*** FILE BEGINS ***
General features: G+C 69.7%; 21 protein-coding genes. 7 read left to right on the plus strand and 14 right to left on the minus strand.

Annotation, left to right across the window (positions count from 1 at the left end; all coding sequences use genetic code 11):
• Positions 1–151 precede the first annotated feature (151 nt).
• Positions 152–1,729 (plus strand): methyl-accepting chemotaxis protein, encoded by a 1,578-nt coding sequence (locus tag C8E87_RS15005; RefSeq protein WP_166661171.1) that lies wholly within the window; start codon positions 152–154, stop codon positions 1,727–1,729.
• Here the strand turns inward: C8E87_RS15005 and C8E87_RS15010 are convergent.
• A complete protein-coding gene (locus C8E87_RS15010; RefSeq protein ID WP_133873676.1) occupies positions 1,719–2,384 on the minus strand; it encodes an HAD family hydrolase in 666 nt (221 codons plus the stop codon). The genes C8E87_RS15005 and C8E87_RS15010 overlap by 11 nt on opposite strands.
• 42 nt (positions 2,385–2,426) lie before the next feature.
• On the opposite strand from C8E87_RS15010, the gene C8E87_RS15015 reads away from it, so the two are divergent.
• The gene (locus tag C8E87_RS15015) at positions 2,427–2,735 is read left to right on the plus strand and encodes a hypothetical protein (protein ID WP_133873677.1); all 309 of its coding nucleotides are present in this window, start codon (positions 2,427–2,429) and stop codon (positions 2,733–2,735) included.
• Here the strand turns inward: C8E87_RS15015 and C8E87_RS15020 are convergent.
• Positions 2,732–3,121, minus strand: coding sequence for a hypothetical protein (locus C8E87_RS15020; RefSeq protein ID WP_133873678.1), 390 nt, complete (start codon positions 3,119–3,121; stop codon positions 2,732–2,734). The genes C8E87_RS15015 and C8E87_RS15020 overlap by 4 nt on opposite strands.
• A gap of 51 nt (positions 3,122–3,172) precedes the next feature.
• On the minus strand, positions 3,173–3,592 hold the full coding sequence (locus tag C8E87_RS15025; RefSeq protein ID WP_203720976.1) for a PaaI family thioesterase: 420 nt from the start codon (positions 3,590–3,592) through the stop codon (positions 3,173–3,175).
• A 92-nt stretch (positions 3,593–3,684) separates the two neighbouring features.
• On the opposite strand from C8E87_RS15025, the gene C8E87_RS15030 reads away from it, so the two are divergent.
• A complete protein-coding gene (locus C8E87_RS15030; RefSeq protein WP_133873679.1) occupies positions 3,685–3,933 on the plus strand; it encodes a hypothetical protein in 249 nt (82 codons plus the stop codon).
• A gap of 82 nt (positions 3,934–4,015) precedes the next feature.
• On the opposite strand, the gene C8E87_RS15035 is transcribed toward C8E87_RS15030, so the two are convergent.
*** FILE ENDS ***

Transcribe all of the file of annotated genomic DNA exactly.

General features: G+C 69.7%; 21 protein-coding genes. 7 read left to right on the plus strand and 14 right to left on the minus strand.

Annotation, left to right across the window (positions count from 1 at the left end; all coding sequences use genetic code 11):
• Positions 1–151 precede the first annotated feature (151 nt).
• Positions 152–1,729 (plus strand): methyl-accepting chemotaxis protein, encoded by a 1,578-nt coding sequence (locus tag C8E87_RS15005; RefSeq protein WP_166661171.1) that lies wholly within the window; start codon positions 152–154, stop codon positions 1,727–1,729.
• Here the strand turns inward: C8E87_RS15005 and C8E87_RS15010 are convergent.
• A complete protein-coding gene (locus C8E87_RS15010; RefSeq protein ID WP_133873676.1) occupies positions 1,719–2,384 on the minus strand; it encodes an HAD family hydrolase in 666 nt (221 codons plus the stop codon). The genes C8E87_RS15005 and C8E87_RS15010 overlap by 11 nt on opposite strands.
• 42 nt (positions 2,385–2,426) lie before the next feature.
• On the opposite strand from C8E87_RS15010, the gene C8E87_RS15015 reads away from it, so the two are divergent.
• The gene (locus tag C8E87_RS15015) at positions 2,427–2,735 is read left to right on the plus strand and encodes a hypothetical protein (protein ID WP_133873677.1); all 309 of its coding nucleotides are present in this window, start codon (positions 2,427–2,429) and stop codon (positions 2,733–2,735) included.
• Here the strand turns inward: C8E87_RS15015 and C8E87_RS15020 are convergent.
• Positions 2,732–3,121, minus strand: coding sequence for a hypothetical protein (locus C8E87_RS15020; RefSeq protein ID WP_133873678.1), 390 nt, complete (start codon positions 3,119–3,121; stop codon positions 2,732–2,734). The genes C8E87_RS15015 and C8E87_RS15020 overlap by 4 nt on opposite strands.
• A gap of 51 nt (positions 3,122–3,172) precedes the next feature.
• On the minus strand, positions 3,173–3,592 hold the full coding sequence (locus tag C8E87_RS15025; RefSeq protein ID WP_203720976.1) for a PaaI family thioesterase: 420 nt from the start codon (positions 3,590–3,592) through the stop codon (positions 3,173–3,175).
• A 92-nt stretch (positions 3,593–3,684) separates the two neighbouring features.
• On the opposite strand from C8E87_RS15025, the gene C8E87_RS15030 reads away from it, so the two are divergent.
• A complete protein-coding gene (locus C8E87_RS15030; RefSeq protein WP_133873679.1) occupies positions 3,685–3,933 on the plus strand; it encodes a hypothetical protein in 249 nt (82 codons plus the stop codon).
• A gap of 82 nt (positions 3,934–4,015) precedes the next feature.
• On the opposite strand, the gene C8E87_RS15035 is transcribed toward C8E87_RS15030, so the two are convergent.